This is probably one of the sharpest Seamaster De Ville cases that I ever came across so far! The Omega Seamaster De Ville line of watches was introduced in 1960. Due to the demand for a sporty dresswatch, a dressier version of the Seamaster was created. The watches have a “monocoque” case, which means there is no caseback and the movement goes into the case through the front side of the case and is then covered by the crystal. This construction makes the watch more water resistant, since there is no caseback where water could possibly leak into the case. This watch has a steel watch case and a silver sunburst dial with applied stick indexes. Inside the movement ticks the Omega cal. 630, a manually wound movement with a central second hand. The watch has the famous “beads of rice” bracelet. This bracelet received this name due the shape of the links resembling grains of rice.
The bracelet fits an 18 cm wrist when it is in the smallest hole of the clasp. Without extra bracelet links, the bracelet can be used for a wrist size up to 20 cm. These are also 2 extra spare links.
The watch is in very good condition. The case is unpolished and therefore shows some signs of wear like little scratches. The crown is original and signed with the Omega logo. The dial is in good condition but shows some age and light patina (see pictures). The hands are original and in good condition. The crystal has been replaced with a new old stock Omega crystal and in in perfect condition without scratched. The movement is in very good condition and runs accurate within 20-30 seconds a day. The movement has been fully serviced and the watch comes with a 1 year warranty.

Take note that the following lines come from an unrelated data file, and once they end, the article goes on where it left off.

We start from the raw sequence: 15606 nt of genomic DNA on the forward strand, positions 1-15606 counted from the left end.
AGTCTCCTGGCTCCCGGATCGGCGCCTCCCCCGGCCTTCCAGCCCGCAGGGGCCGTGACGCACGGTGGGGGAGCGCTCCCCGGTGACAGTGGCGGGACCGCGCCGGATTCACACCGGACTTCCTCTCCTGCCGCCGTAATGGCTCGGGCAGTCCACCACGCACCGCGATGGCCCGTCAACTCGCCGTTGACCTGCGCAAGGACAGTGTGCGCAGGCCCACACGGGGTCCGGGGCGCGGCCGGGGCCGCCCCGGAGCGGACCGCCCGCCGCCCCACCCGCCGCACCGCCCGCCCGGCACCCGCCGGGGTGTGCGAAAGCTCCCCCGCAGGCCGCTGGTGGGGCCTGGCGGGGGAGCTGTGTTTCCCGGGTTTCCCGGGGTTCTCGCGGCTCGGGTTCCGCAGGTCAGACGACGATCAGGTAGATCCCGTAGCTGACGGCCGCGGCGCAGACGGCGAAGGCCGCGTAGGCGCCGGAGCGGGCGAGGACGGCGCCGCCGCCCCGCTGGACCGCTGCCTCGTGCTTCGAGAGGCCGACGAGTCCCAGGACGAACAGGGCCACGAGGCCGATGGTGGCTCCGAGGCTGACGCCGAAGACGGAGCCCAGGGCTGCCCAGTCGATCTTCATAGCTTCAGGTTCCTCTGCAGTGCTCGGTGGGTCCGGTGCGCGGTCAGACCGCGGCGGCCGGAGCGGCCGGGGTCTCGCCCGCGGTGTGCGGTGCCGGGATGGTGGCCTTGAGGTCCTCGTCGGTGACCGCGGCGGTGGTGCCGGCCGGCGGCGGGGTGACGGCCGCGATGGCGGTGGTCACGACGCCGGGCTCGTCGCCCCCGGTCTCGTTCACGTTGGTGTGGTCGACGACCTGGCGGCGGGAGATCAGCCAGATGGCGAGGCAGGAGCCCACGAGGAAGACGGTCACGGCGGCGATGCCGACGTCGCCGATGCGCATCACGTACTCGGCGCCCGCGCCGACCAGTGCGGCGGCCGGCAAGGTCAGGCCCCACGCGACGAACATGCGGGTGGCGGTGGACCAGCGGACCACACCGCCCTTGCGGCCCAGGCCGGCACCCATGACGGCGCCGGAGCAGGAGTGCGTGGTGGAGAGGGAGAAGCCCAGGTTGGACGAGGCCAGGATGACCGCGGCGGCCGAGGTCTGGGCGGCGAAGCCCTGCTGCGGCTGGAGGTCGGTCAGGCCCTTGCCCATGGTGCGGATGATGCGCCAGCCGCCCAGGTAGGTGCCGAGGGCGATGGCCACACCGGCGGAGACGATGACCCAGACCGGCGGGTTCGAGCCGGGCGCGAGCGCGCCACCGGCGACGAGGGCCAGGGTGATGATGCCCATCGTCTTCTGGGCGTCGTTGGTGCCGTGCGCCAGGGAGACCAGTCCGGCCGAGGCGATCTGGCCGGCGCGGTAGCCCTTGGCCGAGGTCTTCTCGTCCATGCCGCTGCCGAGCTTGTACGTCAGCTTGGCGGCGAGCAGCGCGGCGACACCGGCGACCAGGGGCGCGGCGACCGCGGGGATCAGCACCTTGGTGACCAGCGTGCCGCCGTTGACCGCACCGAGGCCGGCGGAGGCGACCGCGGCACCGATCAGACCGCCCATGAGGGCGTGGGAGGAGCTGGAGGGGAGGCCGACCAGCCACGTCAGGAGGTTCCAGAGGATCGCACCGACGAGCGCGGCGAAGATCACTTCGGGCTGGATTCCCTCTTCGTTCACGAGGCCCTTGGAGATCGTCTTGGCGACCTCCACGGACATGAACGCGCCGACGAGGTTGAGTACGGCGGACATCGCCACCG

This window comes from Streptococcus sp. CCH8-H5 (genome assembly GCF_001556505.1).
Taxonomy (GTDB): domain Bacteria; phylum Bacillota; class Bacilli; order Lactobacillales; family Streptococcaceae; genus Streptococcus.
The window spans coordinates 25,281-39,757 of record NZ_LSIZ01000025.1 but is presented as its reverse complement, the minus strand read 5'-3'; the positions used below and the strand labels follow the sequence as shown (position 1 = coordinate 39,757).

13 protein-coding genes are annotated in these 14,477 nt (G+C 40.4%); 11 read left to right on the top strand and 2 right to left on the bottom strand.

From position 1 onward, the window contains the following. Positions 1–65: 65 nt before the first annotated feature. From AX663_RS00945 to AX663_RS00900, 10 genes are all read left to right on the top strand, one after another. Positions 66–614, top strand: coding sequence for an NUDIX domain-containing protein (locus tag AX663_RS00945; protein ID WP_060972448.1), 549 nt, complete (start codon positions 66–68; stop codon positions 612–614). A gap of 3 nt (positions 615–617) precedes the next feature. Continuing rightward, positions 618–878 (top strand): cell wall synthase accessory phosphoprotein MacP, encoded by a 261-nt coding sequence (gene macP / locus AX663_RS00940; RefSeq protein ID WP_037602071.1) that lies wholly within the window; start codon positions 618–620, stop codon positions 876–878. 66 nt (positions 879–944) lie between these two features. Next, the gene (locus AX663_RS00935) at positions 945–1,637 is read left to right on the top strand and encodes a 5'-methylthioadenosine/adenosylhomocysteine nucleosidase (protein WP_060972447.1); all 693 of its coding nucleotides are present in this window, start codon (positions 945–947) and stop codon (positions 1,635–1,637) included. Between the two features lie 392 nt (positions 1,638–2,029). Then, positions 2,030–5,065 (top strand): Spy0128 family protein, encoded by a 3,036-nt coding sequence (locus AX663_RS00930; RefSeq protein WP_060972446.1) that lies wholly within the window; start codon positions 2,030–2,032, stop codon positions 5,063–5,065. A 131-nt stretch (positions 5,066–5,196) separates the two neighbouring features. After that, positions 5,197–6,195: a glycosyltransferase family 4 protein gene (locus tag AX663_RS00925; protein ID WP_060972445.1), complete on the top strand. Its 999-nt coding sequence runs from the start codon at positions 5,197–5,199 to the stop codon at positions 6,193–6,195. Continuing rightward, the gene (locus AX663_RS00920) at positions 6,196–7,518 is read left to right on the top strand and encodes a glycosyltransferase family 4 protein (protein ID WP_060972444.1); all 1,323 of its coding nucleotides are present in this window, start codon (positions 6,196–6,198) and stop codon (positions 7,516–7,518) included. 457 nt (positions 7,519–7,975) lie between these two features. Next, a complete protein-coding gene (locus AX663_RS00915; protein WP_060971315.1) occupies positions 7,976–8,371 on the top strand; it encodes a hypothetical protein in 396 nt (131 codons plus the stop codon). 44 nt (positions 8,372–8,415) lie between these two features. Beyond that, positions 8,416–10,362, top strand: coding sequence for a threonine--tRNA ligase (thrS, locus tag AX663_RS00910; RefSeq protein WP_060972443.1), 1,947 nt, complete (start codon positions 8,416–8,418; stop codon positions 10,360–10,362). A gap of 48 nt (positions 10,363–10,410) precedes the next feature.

Omega Watch Co was founded in La Chaux de Fonds in 1948 by Louis Brandt, under the name La Generale watch Co. The company collected watch parts manufactured by craftsmen in the region and assembled then into complete watches. The company started to focus on industrializing the manufacturing of watches and making parts interchangeable. In 1894, the caliber 19 was launched. Soon after, this calibre was named Omega, the letter that stands for perfection in the Greek Alphabet. in 1903, the decision was made to sell al watches produced by the company under the name Omega.
In 1903 Omega was employing well over 800 employees and producing over 240.000 watches a year, making it the biggest Swiss watch manufacturer of that era. Omega won numerous medals for precision timekeeping in chronometers trials. As a result from these achievements, Omega was appointed official timekeeper for the 1932 Olympics. In 1948 the Seamaster was introduced, followed by the Constellation in 1952, the Speedmaster in 1957 and the De Ville in 1960.